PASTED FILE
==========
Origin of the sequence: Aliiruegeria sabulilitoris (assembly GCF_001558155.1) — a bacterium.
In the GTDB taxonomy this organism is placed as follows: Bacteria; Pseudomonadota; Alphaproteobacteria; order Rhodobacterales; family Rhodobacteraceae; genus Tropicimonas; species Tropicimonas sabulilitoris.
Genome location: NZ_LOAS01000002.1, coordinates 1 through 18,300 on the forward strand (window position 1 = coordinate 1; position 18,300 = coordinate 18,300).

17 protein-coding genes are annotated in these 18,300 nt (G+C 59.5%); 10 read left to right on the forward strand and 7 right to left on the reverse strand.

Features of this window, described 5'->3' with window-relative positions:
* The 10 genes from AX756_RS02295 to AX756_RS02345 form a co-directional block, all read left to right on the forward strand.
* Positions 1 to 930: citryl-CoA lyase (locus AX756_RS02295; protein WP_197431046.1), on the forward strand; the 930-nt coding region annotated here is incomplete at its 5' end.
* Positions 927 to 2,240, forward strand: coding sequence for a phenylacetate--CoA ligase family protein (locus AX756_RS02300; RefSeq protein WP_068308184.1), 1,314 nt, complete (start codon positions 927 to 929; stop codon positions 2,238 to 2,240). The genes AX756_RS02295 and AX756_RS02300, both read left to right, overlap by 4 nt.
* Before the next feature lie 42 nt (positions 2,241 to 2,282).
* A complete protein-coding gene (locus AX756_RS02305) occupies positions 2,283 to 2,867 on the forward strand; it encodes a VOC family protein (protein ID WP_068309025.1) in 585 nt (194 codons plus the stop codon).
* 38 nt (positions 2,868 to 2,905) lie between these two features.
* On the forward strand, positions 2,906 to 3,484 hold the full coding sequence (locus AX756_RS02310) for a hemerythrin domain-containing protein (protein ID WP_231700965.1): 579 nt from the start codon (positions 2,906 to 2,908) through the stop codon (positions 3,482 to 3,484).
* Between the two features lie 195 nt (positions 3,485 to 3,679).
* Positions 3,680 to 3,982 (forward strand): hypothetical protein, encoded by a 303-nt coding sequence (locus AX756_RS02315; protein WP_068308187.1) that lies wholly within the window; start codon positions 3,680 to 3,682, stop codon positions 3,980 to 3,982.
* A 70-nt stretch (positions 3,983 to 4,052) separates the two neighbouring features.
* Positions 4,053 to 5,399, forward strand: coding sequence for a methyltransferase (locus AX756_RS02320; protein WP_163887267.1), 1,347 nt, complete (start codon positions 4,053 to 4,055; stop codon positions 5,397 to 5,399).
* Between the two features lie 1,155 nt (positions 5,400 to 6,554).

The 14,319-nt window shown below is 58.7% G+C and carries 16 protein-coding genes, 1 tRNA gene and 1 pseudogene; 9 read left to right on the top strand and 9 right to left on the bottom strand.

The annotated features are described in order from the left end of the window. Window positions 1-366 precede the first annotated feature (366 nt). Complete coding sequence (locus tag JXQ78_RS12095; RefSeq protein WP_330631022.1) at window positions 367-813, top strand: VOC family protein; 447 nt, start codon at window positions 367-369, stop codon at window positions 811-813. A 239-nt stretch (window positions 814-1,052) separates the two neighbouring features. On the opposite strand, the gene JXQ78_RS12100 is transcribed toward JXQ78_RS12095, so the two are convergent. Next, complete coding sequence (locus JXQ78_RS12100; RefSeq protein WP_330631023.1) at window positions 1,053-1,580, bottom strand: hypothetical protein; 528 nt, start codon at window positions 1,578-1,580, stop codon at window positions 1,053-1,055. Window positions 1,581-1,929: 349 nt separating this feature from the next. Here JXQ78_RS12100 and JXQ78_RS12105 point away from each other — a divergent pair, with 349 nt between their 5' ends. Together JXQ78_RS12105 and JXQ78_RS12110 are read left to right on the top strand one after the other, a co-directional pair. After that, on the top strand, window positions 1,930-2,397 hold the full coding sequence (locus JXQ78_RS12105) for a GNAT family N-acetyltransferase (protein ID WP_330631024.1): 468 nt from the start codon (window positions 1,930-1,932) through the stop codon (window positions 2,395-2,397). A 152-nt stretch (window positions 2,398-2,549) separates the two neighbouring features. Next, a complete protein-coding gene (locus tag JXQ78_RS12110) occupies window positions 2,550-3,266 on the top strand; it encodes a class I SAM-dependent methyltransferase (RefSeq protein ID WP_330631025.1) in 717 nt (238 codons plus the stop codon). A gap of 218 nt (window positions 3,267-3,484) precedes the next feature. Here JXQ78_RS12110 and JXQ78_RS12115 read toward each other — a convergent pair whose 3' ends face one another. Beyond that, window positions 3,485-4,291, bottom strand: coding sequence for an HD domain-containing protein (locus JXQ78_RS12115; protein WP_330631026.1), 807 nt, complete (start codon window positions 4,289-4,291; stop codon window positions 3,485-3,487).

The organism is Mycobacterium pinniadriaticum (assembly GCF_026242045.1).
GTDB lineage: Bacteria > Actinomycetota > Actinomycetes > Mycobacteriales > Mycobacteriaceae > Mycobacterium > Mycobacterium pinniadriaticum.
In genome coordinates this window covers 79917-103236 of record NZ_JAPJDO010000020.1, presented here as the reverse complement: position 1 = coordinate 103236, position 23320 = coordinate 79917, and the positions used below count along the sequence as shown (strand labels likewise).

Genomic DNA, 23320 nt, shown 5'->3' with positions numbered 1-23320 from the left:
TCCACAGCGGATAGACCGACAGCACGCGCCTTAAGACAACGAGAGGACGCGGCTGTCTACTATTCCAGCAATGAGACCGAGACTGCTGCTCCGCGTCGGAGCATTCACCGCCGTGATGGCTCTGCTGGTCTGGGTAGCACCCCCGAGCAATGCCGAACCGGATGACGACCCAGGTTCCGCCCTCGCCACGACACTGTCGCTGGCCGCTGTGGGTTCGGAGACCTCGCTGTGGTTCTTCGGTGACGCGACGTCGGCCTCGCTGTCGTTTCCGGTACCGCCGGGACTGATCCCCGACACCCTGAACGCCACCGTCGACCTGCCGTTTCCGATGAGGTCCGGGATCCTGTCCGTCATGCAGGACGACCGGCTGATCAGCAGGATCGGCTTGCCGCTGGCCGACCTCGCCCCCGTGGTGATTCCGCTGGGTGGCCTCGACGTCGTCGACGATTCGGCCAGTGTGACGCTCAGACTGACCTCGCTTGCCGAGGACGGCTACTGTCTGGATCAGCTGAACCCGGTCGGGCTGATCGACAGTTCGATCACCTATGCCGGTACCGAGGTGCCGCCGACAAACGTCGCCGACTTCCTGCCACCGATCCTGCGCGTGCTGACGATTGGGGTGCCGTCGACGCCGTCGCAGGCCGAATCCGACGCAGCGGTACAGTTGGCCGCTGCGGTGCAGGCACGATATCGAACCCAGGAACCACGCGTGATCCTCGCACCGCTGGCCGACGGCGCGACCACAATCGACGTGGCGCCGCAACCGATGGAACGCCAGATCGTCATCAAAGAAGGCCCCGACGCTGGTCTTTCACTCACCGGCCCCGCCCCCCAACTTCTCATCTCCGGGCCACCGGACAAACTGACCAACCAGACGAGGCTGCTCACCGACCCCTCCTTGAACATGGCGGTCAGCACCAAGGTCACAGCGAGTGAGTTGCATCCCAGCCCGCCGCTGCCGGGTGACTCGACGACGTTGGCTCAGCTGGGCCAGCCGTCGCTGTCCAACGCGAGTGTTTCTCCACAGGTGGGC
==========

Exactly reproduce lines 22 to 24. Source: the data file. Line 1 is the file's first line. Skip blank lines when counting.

In genome coordinates this window covers 79917-103236 of record NZ_JAPJDO010000020.1, presented here as the reverse complement: position 1 = coordinate 103236, position 23320 = coordinate 79917, and the positions used below count along the sequence as shown (strand labels likewise).

Genomic DNA, 23320 nt, shown 5'->3' with positions numbered 1-23320 from the left:
TCCACAGCGGATAGACCGACAGCACGCGCCTTAAGACAACGAGAGGACGCGGCTGTCTACTATTCCAGCAATGAGACCGAGACTGCTGCTCCGCGTCGGAGCATTCACCGCCGTGATGGCTCTGCTGGTCTGGGTAGCACCCCCGAGCAATGCCGAACCGGATGACGACCCAGGTTCCGCCCTCGCCACGACACTGTCGCTGGCCGCTGTGGGTTCGGAGACCTCGCTGTGGTTCTTCGGTGACGCGACGTCGGCCTCGCTGTCGTTTCCGGTACCGCCGGGACTGATCCCCGACACCCTGAACGCCACCGTCGACCTGCCGTTTCCGATGAGGTCCGGGATCCTGTCCGTCATGCAGGACGACCGGCTGATCAGCAGGATCGGCTTGCCGCTGGCCGACCTCGCCCCCGTGGTGATTCCGCTGGGTGGCCTCGACGTCGTCGACGATTCGGCCAGTGTGACGCTCAGACTGACCTCGCTTGCCGAGGACGGCTACTGTCTGGATCAGCTGAACCCGGTCGGGCTGATCGACAGTTCGATCACCTATGCCGGTACCGAGGTGCCGCCGACAAACGTCGCCGACTTCCTGCCACCGATCCTGCGCGTGCTGACGATTGGGGTGCCGTCGACGCCGTCGCAGGCCGAATCCGACGCAGCGGTACAGTTGGCCGCTGCGGTGCAGGCACGATATCGAACCCAGGAACCACGCGTGATCCTCGCACCGCTGGCCGACGGCGCGACCACAATCGACGTGGCGCCGCAACCGATGGAACGCCAGATCGTCATCAAAGAAGGCCCCGACGCTGGTCTTTCACTCACCGGCCCCGCCCCCCAACTTCTCATCTCCGGGCCACCGGACAAACTGACCAACCAGACGAGGCTGCTCACCGACCCCTCCTTGAACATGGCGGTCAGCACCAAGGTCACAGCGAGTGAGTTGCATCCCAGCCCGCCGCTGCCGGGTGACTCGACGACGTTGGCTCAGCTGGGCCAGCCGTCGCTGTCCAACGCGAGTGTTTCTCCACAGGTGGGC